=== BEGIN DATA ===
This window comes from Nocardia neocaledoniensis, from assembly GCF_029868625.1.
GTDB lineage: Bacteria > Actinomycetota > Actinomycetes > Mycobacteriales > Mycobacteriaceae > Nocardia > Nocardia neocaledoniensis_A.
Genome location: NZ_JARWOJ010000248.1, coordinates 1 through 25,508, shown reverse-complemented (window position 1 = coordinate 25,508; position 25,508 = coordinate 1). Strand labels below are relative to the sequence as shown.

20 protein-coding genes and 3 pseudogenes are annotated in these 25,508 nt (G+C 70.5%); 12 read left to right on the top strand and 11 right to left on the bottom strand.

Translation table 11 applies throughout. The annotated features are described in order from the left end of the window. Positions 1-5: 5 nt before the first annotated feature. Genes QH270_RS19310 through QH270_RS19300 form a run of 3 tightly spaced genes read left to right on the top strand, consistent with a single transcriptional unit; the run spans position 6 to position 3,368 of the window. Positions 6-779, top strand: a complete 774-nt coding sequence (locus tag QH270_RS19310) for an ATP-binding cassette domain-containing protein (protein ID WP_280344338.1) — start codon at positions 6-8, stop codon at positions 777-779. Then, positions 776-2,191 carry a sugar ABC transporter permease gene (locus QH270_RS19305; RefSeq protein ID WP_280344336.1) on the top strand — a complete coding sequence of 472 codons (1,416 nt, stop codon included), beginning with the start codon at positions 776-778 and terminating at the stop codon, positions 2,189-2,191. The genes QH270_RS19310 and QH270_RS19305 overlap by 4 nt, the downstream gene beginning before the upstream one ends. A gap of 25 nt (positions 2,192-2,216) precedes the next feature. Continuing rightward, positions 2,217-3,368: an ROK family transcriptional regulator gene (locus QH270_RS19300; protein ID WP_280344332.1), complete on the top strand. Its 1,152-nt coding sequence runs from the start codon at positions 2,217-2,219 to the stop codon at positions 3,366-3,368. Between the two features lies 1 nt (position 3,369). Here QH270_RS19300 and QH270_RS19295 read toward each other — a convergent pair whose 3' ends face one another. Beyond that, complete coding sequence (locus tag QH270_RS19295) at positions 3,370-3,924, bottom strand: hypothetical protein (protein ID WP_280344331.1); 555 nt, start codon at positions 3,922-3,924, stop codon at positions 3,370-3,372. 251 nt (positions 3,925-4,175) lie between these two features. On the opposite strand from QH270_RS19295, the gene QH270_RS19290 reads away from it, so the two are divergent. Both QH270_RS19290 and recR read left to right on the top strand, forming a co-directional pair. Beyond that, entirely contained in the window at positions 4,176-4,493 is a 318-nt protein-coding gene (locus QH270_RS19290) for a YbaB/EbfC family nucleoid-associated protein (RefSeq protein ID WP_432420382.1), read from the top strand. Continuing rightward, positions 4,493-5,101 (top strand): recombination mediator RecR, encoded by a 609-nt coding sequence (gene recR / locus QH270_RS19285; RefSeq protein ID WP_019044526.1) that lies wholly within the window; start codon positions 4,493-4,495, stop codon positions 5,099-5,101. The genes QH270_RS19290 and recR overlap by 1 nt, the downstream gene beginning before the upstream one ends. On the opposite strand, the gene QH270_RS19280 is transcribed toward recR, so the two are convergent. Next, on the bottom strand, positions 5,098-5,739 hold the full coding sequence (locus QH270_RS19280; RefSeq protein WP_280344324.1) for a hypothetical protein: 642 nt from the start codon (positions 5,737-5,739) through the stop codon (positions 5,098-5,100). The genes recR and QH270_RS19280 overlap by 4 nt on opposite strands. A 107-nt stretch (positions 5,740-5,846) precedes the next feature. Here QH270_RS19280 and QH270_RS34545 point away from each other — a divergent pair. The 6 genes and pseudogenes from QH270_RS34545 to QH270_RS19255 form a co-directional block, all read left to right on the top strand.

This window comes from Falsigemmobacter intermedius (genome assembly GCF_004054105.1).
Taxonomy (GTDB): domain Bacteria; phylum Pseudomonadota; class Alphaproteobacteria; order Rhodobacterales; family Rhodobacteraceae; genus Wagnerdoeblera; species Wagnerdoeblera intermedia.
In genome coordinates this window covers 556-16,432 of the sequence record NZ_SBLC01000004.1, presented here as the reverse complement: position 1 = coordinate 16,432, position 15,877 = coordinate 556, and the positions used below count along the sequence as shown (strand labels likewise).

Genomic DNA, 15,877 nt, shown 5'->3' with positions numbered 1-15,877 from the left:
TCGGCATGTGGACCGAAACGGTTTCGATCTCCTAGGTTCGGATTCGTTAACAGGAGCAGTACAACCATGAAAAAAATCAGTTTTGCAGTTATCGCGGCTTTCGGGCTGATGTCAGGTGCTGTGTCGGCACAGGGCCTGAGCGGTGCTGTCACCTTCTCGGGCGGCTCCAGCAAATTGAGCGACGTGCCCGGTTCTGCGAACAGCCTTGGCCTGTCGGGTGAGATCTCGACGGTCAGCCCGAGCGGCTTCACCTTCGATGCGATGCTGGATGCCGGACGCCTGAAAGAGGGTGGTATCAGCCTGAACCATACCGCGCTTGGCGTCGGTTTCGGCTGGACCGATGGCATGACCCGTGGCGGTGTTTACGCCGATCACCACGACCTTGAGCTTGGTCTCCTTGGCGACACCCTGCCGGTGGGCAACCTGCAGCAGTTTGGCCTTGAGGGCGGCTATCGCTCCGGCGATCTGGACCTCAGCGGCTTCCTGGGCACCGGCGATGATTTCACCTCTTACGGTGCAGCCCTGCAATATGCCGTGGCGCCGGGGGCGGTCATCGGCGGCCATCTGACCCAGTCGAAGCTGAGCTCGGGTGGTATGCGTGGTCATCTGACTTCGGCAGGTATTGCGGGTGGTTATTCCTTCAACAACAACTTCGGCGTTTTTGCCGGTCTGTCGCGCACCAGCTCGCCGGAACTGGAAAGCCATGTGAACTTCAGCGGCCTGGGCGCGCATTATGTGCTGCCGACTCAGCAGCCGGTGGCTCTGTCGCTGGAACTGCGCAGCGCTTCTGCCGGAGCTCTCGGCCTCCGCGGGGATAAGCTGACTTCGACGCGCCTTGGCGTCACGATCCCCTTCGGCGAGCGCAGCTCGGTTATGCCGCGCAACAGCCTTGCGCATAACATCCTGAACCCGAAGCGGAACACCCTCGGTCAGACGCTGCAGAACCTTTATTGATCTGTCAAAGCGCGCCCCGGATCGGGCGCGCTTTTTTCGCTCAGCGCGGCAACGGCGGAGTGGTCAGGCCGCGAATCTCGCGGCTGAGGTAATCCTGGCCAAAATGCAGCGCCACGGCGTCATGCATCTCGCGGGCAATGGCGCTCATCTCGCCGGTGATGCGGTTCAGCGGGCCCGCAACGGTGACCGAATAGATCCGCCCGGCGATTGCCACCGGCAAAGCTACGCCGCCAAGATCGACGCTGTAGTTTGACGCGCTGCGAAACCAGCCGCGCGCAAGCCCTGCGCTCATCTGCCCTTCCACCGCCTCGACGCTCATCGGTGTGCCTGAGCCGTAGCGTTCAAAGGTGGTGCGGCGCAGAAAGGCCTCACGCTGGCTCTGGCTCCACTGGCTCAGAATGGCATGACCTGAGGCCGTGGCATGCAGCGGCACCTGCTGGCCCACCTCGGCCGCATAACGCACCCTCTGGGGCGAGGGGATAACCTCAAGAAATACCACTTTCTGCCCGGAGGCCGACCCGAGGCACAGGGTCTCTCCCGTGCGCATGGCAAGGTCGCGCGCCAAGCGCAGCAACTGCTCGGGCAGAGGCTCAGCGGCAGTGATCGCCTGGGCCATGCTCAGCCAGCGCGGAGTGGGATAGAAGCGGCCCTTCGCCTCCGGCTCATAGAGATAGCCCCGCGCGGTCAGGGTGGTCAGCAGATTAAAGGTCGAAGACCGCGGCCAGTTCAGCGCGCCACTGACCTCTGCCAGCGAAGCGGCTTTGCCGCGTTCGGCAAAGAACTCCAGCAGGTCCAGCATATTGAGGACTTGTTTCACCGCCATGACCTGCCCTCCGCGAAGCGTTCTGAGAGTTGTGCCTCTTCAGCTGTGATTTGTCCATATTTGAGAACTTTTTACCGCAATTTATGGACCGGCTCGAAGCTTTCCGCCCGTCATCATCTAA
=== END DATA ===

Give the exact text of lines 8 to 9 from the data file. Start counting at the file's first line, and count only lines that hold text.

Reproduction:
In genome coordinates this window covers 556-16,432 of the sequence record NZ_SBLC01000004.1, presented here as the reverse complement: position 1 = coordinate 16,432, position 15,877 = coordinate 556, and the positions used below count along the sequence as shown (strand labels likewise).

Genomic DNA, 15,877 nt, shown 5'->3' with positions numbered 1-15,877 from the left: